Wednesday, January 24, 2018

Survey Finds 20% of Medical Workers Uncomfortable Treating Gay and Lesbian Patients

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The Houston Chronicle reports:

One in five clinicians are uncomfortable treating gays and lesbians, often because of religious beliefs, according to a new international survey conducted by a Houston doctor. Nearly the same percentage said that they feel unprepared to care for homosexual patients and that they treat them differently than straight patients.

Jehovah's Witnesses, Hindu and Catholic practitioners were the most likely to treat homosexual patients differently because of religious beliefs, according to the survey. Jews and Jehovah's Witnesses said they were the least prepared, but Buddhists, Hindus and Muslims weren't far behind.

[Dr. Joseph] Varon presented the preliminary results of the anonymous survey at the fall annual meeting of the American College of Chest Physicians in Toronto. The 30-question survey was taken by more than 10,000 clinicians – mostly doctors and nurses, but also technicians and pharmacists – at 147 institutions in 40 countries. About 3,000 of the responses came from the United States. The rest have not been broken down by country yet.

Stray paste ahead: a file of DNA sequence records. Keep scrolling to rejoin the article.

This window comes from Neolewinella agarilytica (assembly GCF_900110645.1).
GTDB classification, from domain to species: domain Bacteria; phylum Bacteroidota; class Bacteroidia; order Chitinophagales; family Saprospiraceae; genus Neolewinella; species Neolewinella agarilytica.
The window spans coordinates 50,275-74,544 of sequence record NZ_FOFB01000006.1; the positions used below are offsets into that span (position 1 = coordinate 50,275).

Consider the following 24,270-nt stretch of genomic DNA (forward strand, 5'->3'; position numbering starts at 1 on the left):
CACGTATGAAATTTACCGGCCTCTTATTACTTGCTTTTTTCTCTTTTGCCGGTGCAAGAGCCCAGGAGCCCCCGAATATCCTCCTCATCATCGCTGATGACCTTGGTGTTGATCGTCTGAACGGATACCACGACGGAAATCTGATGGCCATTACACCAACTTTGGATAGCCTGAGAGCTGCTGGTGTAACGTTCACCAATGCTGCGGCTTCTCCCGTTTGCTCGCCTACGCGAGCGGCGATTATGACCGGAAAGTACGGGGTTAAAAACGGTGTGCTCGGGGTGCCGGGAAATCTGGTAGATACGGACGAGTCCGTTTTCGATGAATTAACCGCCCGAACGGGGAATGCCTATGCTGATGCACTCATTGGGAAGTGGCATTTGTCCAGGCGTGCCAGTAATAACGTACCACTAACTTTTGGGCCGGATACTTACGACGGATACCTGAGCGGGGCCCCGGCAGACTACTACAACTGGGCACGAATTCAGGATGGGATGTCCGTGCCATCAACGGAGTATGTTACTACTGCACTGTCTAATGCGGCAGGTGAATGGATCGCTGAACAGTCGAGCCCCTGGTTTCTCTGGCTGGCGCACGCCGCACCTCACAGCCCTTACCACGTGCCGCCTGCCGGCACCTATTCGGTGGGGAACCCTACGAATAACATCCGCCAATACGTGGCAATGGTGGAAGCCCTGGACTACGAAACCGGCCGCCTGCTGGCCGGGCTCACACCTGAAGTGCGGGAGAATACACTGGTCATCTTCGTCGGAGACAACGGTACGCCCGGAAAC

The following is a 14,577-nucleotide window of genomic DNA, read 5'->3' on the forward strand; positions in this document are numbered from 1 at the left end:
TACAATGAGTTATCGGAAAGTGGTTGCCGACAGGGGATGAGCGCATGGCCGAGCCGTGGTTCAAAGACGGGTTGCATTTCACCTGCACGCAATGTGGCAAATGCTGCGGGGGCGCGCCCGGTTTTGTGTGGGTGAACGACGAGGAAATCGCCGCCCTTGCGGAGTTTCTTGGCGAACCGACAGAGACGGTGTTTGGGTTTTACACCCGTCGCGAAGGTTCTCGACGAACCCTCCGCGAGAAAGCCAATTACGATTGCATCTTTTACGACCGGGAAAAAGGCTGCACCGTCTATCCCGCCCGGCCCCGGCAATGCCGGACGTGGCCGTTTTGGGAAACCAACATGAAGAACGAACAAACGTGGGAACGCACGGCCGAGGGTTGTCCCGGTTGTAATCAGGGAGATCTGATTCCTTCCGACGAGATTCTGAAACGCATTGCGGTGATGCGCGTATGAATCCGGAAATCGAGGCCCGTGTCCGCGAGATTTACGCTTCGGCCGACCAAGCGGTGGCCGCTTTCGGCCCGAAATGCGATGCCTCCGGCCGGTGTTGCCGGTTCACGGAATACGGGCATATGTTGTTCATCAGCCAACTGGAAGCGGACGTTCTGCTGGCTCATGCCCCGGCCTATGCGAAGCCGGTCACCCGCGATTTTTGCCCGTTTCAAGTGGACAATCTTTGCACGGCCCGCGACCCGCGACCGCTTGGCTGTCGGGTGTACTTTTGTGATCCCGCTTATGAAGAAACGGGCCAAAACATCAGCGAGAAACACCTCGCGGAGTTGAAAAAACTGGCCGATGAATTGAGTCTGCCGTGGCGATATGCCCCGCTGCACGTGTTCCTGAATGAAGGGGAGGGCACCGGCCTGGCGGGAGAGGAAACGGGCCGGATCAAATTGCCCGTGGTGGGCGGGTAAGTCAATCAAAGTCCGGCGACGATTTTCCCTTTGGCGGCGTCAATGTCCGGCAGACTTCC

"A survey like this gets people's attention, but it raises questions more than it provides answers," said Dr. Mark Rosen, a Mount Sinai Medical Center pulmonologist and past president of the American College of Chest Surgeons. "I may be biased because I'm in New York, but I'd very surprised if those numbers reflected a lot of discomfort in the U.S., Canada and Europe. I think they're probably being driven by other parts of the world."

See full story here.

1 comment:

anne marie in philly said...

I find talking with reTHUGlicans and religious freaks uncomfortable also. but I am not a health care worker; therefore, I CAN shun them.

if you take a medical oath to treat ALL PEOPLE, then you MUST treat ALL PEOPLE! simple as that!